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Letters to the Editor   |    
Response to Carlson Letter
Andrew A. Nierenberg, M.D.; on behalf of the Bipolar Trials Network
Am J Psychiatry 2013;170:559a-560. doi:10.1176/appi.ajp.2013.13010038r
View Author and Article Information

The author’s disclosures accompany the original article.

Department of Psychiatry, Massachusetts General Hospital, Boston.

Copyright © 2013 by the American Psychiatric Association

Accepted February , 2013.

To the Editor: We appreciate Dr. Carlson’s comments on the main findings from our Lithium Moderate-Dose Use Study (LiTMUS) (1). LiTMUS included treatment-seeking patients who had at least some distress from symptoms in the context of a bipolar I or II diagnosis. Thus, in contrast to the participants included in the Gelenberg et al. study (2), this comparative effectiveness study included the types of patients who would be seen in clinical practice—and therefore the results of the study would be generalizable enough to inform clinicians. Additionally, the question addressed in LiTMUS was not whether or not lithium works, as implied by Dr. Carlson, but whether moderate doses of lithium would minimize side effects and add therapeutic benefit as a part of guideline-informed, evidence-based psychopharmacological treatment. We found that low levels of lithium did not have additive effects apart from a modest decrease in the use of second-generation antipsychotics. The study does not “disprove lithium’s efficacy,” but instead provides evidence that blood levels around 0.4 mEq/L may be insufficient to improve 6-month outcomes for this outpatient sample above and beyond what can be achieved with other medications. Nolen and Weisler (3) recently confirmed the lack of effectiveness for low levels of lithium for maintenance treatment.

We are applying this lesson from LiTMUS for another comparative effectiveness study funded by the Agency for Healthcare Research and Quality: the Bipolar CHOICE study (Clinical Health Outcomes Initiative in Comparative Effectiveness). Bipolar CHOICE has a similar design but will 1) use higher dosages and levels of lithium (>0.6 and <1.2 mEq/L) and 2) compare lithium with quetiapine for tolerability, safety, and effectiveness along with other treatments necessary to reach optimal outcomes.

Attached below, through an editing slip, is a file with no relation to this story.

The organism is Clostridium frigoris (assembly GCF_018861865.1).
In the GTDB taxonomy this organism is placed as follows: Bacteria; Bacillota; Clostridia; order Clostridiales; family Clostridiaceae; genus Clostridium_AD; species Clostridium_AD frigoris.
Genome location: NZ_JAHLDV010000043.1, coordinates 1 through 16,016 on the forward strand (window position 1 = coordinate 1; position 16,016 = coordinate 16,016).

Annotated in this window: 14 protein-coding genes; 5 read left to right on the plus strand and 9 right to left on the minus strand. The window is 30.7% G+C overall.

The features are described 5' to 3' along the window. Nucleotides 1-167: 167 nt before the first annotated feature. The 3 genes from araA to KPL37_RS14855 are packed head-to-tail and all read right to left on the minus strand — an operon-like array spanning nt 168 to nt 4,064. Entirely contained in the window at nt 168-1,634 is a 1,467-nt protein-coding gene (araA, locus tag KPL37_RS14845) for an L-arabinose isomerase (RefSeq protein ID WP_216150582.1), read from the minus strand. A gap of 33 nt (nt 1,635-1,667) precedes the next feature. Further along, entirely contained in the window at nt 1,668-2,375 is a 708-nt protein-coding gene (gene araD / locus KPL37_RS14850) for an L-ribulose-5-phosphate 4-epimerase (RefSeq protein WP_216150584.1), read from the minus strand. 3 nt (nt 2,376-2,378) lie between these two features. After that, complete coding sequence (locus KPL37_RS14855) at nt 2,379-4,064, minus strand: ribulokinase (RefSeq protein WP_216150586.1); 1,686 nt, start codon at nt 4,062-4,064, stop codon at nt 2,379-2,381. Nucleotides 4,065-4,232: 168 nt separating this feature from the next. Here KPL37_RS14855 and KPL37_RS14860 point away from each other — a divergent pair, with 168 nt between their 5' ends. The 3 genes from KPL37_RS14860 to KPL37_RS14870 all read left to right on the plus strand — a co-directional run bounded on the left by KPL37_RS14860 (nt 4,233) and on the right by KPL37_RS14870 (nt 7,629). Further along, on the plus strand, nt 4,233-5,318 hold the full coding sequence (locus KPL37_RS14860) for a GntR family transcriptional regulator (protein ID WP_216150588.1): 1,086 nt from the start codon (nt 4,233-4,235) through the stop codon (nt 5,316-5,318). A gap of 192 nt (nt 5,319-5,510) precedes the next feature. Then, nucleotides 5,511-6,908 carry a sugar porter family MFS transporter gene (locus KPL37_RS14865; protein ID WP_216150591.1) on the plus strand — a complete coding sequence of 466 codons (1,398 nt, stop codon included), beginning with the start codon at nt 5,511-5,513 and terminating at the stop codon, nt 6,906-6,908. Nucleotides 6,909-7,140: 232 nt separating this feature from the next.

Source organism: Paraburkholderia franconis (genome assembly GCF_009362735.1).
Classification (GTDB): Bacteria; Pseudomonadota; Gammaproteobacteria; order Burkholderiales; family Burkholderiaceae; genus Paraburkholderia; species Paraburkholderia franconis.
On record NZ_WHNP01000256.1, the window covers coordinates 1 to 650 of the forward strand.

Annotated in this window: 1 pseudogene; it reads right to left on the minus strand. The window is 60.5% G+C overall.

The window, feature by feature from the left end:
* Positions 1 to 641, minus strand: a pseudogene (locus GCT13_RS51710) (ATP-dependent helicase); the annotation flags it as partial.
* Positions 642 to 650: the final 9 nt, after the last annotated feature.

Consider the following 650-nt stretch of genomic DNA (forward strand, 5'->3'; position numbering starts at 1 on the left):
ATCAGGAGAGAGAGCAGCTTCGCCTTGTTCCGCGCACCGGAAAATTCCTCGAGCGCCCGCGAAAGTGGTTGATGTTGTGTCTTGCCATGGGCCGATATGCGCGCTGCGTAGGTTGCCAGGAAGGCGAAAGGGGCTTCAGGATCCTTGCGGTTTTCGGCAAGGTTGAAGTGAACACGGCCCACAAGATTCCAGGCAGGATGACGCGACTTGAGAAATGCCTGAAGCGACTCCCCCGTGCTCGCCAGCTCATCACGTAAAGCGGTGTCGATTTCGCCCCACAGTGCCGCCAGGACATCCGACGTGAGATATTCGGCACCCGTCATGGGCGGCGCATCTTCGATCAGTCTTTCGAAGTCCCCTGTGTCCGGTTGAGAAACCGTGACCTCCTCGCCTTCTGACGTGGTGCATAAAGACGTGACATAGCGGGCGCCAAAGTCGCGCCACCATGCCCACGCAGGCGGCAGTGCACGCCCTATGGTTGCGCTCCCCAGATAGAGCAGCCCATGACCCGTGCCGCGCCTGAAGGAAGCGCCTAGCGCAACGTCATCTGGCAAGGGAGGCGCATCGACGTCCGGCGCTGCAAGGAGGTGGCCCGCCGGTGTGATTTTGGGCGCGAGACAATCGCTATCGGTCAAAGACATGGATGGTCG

Nierenberg  AA;  Friedman  ES;  Bowden  CL;  Sylvia  LG;  Thase  ME;  Ketter  T;  Ostacher  MJ;  Leon  AC;  Reilly-Harrington  N;  Iosifescu  DV;  Pencina  M;  Severe  JB;  Calabrese  JR:  Lithium Treatment Moderate-Dose Use Study (LiTMUS) for bipolar disorder: a randomized comparative effectiveness trial of optimized personalized treatment with and without lithium.  Am J Psychiatry 2013; 170:102–110
[CrossRef] | [PubMed]
 
Gelenberg  AJ;  Kane  JM;  Keller  MB;  Lavori  P;  Rosenbaum  JF;  Cole  K;  Lavelle  J:  Comparison of standard and low serum levels of lithium for maintenance treatment of bipolar disorder.  N Engl J Med 1989; 321:1489–1493
[CrossRef] | [PubMed]
 
Nolen  WA;  Weisler  RH:  The association of the effect of lithium in the maintenance treatment of bipolar disorder with lithium plasma levels: a post hoc analysis of a double-blind study comparing switching to lithium or placebo in patients who responded to quetiapine (Trial 144).  Bipolar Disord 2013; 15:100–109
[CrossRef] | [PubMed]
 
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References

Nierenberg  AA;  Friedman  ES;  Bowden  CL;  Sylvia  LG;  Thase  ME;  Ketter  T;  Ostacher  MJ;  Leon  AC;  Reilly-Harrington  N;  Iosifescu  DV;  Pencina  M;  Severe  JB;  Calabrese  JR:  Lithium Treatment Moderate-Dose Use Study (LiTMUS) for bipolar disorder: a randomized comparative effectiveness trial of optimized personalized treatment with and without lithium.  Am J Psychiatry 2013; 170:102–110
[CrossRef] | [PubMed]
 
Gelenberg  AJ;  Kane  JM;  Keller  MB;  Lavori  P;  Rosenbaum  JF;  Cole  K;  Lavelle  J:  Comparison of standard and low serum levels of lithium for maintenance treatment of bipolar disorder.  N Engl J Med 1989; 321:1489–1493
[CrossRef] | [PubMed]
 
Nolen  WA;  Weisler  RH:  The association of the effect of lithium in the maintenance treatment of bipolar disorder with lithium plasma levels: a post hoc analysis of a double-blind study comparing switching to lithium or placebo in patients who responded to quetiapine (Trial 144).  Bipolar Disord 2013; 15:100–109
[CrossRef] | [PubMed]
 
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